Tier 2 capital
||This article needs attention from an expert in Finance. (August 2011)|
Tier 2 capital, or supplementary capital, include a number of important and legitimate constituents of a bank's capital base. These forms of banking capital were largely standardized in the Basel I accord, issued by the Basel Committee on Banking Supervision and left untouched by the Basel II accord. National regulators of most countries around the world have implemented these standards in local legislation. In the calculation of regulatory capital, Tier 2 is limited to 100% of Tier 1 capital.
Undisclosed reserves are not common, but are accepted by some regulators where a bank has made a profit but this has not appeared in normal retained profits or in general reserves of the bank. They must be accepted by the bank's supervisory authorities. Many countries do not accept this as an accounting concept or a legitimate form of capital.
A revaluation reserve is a reserve created when a company has an asset revalued and an increase in value is brought to account. A simple example may be where a bank owns the land and building of its head-offices and bought them for $100 a century ago. A current revaluation is very likely to show a large increase in value. The increase would be added to a revaluation reserve. The reserve may arise out of a formal revaluation carried through to the bank's balance sheet, or a notional addition due to holding securities in the balance sheet valued at historic cost. Basel II also requires that the difference between the historic cost and the actual value be discounted by 55% when using these reserves to calculate Tier 2 capital.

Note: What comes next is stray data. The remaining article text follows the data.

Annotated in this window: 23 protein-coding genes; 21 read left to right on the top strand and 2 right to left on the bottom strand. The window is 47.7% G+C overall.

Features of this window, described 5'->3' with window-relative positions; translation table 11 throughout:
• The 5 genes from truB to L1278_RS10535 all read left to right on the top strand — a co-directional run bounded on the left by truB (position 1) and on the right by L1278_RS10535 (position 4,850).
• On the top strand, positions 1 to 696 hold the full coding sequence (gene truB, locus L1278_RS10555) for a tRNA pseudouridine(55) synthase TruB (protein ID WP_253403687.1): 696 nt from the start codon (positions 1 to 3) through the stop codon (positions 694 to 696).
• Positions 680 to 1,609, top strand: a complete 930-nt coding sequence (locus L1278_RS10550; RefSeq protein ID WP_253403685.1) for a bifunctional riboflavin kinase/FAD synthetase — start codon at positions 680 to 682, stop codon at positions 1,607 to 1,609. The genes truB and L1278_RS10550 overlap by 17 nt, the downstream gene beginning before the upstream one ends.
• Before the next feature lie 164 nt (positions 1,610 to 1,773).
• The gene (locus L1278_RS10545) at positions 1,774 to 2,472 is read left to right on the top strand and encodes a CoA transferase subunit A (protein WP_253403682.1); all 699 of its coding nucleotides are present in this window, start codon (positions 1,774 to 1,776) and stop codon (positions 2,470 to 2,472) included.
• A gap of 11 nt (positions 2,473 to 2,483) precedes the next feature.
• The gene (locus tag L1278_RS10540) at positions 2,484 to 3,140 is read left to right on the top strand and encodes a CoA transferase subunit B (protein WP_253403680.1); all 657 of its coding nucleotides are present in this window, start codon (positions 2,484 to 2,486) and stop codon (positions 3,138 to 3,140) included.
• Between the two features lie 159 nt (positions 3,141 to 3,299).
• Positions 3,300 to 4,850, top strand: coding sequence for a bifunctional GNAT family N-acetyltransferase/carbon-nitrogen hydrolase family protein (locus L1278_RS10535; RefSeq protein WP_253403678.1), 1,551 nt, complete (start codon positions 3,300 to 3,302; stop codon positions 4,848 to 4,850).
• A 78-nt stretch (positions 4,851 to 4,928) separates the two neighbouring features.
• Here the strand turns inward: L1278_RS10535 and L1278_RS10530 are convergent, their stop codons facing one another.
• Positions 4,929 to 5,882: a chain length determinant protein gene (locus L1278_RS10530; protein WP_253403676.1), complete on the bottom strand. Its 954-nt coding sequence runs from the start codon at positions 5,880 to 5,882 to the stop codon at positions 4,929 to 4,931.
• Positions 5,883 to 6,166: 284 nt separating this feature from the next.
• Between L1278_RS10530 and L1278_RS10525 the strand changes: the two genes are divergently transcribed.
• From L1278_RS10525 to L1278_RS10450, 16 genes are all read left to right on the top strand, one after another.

A general provision is created against losses which have not yet been identified. They qualify for inclusion in Tier 2 capital as long as they are not created against a known deterioration in value. They are limited to
- 1.25% of RWA (Risk-weighted assets) for banks using the standardized approach
- 0.6% of credit risk-weighted assets for banks using the IRB approach
Hybrids are instruments that have some characteristics of both debt and equity. Provided these are close to equity in nature, in that they are able to take losses on the face value without triggering a liquidation of the bank, they may be counted as capital. Perpetual preferred stocks carrying a cumulative fixed charge are hybrid instruments. Cumulative perpetual preferred stocks are excluded from Tier 1.
Subordinated Term Debt
Subordinated debt is debt that ranks lower than ordinary depositors of the bank. Only those with a minimum original term to maturity of five years can be included in the calculation of this form of capital; they must be subject to proper amortization arrangements.